LAPD preparing scenarios in which many officers are out sick from coronavirus

Lt. Jay Hom helps assemble personal safety kits with N95 mask and gloves for fellow LAPD officers.
Lt. Jay Hom helps assemble kits consisting of an N95 mask, work gloves and nitrile gloves for field officers to protect themselves from exposure to the coronavirus.
(Kent Nishimura / Los Angeles Times)

While the number of infected Los Angeles police officers remains relatively small compared with their counterparts in New York City, LAPD Chief Michel Moore said he is prepared for the coronavirus to potentially sicken more of the force.

So far, 24 officers and civilians have tested positive and have been self-quarantined at home. The department has been taking measures to limit the spread and avoid numbers like the New York Police Department, where more than 230 officers tested positive and about 10% of the department is calling in sick.

In addition, six Los Angeles firefighters have tested positive for the coronavirus.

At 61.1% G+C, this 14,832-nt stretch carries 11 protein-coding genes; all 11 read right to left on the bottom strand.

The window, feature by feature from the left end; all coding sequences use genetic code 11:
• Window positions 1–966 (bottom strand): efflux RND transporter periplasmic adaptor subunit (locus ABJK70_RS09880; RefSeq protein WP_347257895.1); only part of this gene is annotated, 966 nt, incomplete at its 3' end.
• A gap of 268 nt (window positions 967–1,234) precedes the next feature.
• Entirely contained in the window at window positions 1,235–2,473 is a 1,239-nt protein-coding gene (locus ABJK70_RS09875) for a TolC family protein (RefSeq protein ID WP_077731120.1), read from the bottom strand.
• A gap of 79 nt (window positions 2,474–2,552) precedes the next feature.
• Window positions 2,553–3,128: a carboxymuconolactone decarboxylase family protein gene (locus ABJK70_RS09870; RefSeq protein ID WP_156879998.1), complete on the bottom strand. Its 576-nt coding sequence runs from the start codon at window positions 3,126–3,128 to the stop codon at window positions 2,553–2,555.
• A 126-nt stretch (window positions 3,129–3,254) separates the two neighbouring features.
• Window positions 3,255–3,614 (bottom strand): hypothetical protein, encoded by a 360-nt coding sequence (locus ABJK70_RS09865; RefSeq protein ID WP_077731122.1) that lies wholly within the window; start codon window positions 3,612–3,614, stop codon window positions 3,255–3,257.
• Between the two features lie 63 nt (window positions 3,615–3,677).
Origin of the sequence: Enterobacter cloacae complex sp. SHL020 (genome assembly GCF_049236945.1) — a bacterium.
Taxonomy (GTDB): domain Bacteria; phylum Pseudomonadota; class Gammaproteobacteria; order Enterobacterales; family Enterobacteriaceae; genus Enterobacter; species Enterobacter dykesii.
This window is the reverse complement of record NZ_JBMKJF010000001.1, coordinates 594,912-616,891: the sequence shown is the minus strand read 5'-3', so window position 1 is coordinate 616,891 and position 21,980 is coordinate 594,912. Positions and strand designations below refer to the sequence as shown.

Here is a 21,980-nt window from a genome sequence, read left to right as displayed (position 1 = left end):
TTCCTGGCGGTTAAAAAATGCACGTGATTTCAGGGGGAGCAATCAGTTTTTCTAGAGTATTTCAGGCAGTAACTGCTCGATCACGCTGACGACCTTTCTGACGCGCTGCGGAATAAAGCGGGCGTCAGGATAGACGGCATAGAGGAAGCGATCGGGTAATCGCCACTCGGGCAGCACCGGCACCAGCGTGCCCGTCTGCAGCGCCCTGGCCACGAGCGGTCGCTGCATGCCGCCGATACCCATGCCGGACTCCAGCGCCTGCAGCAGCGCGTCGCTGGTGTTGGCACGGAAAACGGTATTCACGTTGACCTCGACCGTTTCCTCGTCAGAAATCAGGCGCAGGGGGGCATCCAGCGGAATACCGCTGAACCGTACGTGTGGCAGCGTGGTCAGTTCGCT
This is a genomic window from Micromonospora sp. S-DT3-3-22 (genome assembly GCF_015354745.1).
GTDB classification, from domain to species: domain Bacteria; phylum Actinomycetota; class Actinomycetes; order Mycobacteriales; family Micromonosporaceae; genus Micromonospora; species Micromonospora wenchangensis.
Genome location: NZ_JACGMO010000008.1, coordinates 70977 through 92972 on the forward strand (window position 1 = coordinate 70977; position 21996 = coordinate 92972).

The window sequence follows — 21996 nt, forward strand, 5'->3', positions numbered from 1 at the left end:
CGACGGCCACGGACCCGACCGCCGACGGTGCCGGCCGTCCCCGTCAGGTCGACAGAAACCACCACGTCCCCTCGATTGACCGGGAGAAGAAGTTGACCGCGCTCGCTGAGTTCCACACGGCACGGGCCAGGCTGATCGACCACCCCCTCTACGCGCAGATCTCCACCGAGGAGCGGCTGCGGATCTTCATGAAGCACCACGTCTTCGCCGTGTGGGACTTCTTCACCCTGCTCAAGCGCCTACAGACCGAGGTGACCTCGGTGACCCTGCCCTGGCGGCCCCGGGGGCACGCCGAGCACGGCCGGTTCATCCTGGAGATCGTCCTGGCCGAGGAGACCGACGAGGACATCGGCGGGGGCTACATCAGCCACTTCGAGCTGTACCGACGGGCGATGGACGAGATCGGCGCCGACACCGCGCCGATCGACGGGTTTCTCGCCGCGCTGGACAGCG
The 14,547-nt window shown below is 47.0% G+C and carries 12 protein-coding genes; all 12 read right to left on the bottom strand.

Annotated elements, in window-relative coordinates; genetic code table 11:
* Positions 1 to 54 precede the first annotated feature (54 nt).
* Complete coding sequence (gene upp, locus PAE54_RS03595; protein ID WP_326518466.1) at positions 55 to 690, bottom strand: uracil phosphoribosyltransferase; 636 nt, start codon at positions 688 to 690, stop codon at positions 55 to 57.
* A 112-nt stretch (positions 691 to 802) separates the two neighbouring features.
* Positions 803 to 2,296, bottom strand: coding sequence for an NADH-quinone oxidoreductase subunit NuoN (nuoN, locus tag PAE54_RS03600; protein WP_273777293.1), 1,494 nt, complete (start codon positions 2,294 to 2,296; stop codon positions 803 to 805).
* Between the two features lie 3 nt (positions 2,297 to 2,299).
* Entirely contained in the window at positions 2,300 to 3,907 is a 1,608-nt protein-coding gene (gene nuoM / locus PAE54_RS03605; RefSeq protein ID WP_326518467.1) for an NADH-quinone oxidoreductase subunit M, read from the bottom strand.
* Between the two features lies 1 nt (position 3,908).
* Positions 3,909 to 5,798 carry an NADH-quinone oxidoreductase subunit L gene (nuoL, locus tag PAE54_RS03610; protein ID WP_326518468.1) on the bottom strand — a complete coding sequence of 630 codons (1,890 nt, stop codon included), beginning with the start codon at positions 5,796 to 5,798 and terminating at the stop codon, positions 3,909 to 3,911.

“All of these individuals are self-isolating at home and recovering,” the city said in a statement


Moore said his leadership team has been setting up a plan for scenarios in which up to 30% and perhaps even half the department calls in sick. These are worst-case scenarios, and officials do not think it will get that bad.

Officers in some locations this week began switching to 12-hour shifts to bolster the number of patrol cops and provide security at eight homeless shelters.

The department has already transferred hundreds of detectives to patrol functions. Moore said in the last few weeks the department has entirely mobilized, vacation days have been canceled, unnecessary assignments and operations put aside and everyone assigned to concentrate on the essential public safety functions.

According to sources, four of those testing positives are command staff members of the rank of captain and above and six come from the Central Division where an officer came back from vacation and returned to work with flu-like symptoms only to test positive.

Crime in Los Angeles fell sharply in March as the city imposed strict new rules on residents and businesses to slow the spread of the coronavirus.

Violent offenses in the city dropped 14% and property crime declined 12% through March 25 compared with the same period last year, according to figures from the Los Angeles Police Department. The department had reported single-digit reductions before this month.